Don’t you just love it when the government and bureaucrats keep ‘moving the goal posts’? The superannuation announcements contained in the 2016 Federal budget are a classic example of shifting sands or a changing landscape, (depending on which cliche you prefer).
Admittedly – we live in a world that is constantly changing and, from time to time, we need to adjust our attitudes to cope. It’s like living with the increase in security at our airports – but what about changes to the way we plan for – and think about – our retirement?
Some years ago I was speaking at a public event in Cairns. I was discussing how a particular strategy could help increase superannuation savings while still receiving the same amount of after-tax income. A woman in the audience came up to me afterwards and said she found it all very interesting but that it wasn’t for her because, “the government might change the rules”.
I found this rather sad. Whether this particularly strategy was right for her would depend on her personal circumstances, but I must admit that I was a little gobsmacked when she just dismissed my talk altogether.
Ironically – that event was held nearly five years ago, but the strategy I spoke about is still available today. Had the woman in question been willing to embrace the concept, it could conceivably have added tens of thousands of dollars to her superannuation nest egg.
Another similar comment I hear often is, “I don’t believe in super because the government keeps changing the rules”.
Constant tinkering with superannuation certainly undermines consumer confidence. We all get tired of trying to keep up with the changes, and we lose interest and ultimately become disengaged. We resign ourselves to the belief that if we have anything in super when we eventually retire – then it will just be a bonus.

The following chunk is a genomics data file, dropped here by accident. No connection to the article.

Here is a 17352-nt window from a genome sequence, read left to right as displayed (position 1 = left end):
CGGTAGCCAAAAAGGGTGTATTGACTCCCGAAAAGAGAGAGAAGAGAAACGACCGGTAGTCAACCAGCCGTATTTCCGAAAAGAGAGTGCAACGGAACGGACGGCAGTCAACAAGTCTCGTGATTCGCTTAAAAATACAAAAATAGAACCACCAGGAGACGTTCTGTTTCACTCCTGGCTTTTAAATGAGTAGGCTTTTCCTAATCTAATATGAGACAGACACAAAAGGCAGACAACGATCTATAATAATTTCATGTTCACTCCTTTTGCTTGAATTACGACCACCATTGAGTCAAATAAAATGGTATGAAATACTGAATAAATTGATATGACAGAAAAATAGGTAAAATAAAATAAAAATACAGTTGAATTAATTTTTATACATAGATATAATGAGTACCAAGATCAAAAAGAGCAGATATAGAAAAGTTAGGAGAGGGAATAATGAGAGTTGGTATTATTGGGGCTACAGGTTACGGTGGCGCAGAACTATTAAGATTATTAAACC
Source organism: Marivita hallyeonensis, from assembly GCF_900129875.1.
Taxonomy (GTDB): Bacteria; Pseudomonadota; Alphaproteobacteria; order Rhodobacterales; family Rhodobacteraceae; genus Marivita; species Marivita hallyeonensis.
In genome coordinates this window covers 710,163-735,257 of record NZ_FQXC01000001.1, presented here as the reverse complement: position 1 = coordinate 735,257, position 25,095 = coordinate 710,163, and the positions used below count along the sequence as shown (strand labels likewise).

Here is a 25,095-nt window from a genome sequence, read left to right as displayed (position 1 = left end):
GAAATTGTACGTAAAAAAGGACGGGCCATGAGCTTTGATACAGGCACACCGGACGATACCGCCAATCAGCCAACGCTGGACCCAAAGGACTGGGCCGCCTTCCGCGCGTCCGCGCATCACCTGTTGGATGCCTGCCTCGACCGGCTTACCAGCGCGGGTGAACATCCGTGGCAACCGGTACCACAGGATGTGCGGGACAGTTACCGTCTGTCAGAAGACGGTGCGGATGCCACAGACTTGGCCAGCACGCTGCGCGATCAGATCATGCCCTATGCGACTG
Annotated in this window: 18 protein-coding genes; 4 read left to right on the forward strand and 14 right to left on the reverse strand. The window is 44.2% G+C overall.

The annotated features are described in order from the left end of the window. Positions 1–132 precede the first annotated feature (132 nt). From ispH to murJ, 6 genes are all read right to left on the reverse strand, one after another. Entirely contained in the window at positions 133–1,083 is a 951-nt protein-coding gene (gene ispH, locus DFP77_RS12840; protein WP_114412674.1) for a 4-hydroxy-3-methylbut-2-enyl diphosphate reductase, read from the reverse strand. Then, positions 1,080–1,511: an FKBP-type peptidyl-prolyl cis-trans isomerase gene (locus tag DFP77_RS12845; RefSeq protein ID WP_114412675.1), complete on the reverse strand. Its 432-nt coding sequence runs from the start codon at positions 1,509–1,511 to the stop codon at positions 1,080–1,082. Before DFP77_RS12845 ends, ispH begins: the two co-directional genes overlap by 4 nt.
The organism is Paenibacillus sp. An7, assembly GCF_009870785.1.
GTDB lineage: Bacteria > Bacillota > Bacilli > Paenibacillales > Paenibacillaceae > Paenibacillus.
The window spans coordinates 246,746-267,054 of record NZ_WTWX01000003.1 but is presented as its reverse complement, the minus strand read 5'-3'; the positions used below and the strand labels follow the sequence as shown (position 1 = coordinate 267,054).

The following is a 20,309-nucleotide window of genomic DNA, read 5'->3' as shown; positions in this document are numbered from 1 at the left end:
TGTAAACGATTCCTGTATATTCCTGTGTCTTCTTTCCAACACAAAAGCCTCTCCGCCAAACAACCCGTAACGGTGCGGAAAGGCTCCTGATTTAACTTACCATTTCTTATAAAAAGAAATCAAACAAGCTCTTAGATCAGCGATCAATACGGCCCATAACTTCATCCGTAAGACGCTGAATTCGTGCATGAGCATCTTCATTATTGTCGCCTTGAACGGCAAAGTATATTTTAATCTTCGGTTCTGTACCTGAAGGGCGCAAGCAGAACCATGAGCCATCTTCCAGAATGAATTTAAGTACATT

By becoming disengaged we lose focus on the overwhelming benefits that super can deliver.
So – what is super anyway?
Superannuation (super) is a system that is designed to help us save for our retirement. The long-term objective is to reduce the reliance on the age pension as a primary source of income for retirees. However – in years to come retirees will generate their income from a combination of their age pension and super savings.
As an incentive to save for retirement, the super system offers both incentives (in the form of very favourable tax concessions) and compulsory features (because employers are required to make super contributions on behalf of their employees).
When money is invested in super, it is ‘preserved’. This simply means we cannot access those savings until a future date. For many of us – that could be a good thing!
Super is all about trade-offs.
Contributions and investment earnings are very favourably taxed – compared to the amount of tax we would pay if we receive the money in our own hands. But then it is locked up and can only be accessed at a later date.
The current, and successive governments, will continue to tinker with the super, tax, social security, and aged care systems. Nothing remains constant.
But that doesn’t mean we should become disengaged and ignore the opportunities that are available today. We should grab those opportunities with both hands, and take advantage of the benefits that they can deliver. And if things do change in the future – superannuation will still continue to provide incentives to save for retirement.
Things may not appear as good tomorrow as they are today – and yes – future governments will change the rules. But at least we would have set up our super so it is on the healthiest path for the future. Our life in retirement will be just as healthy as a result.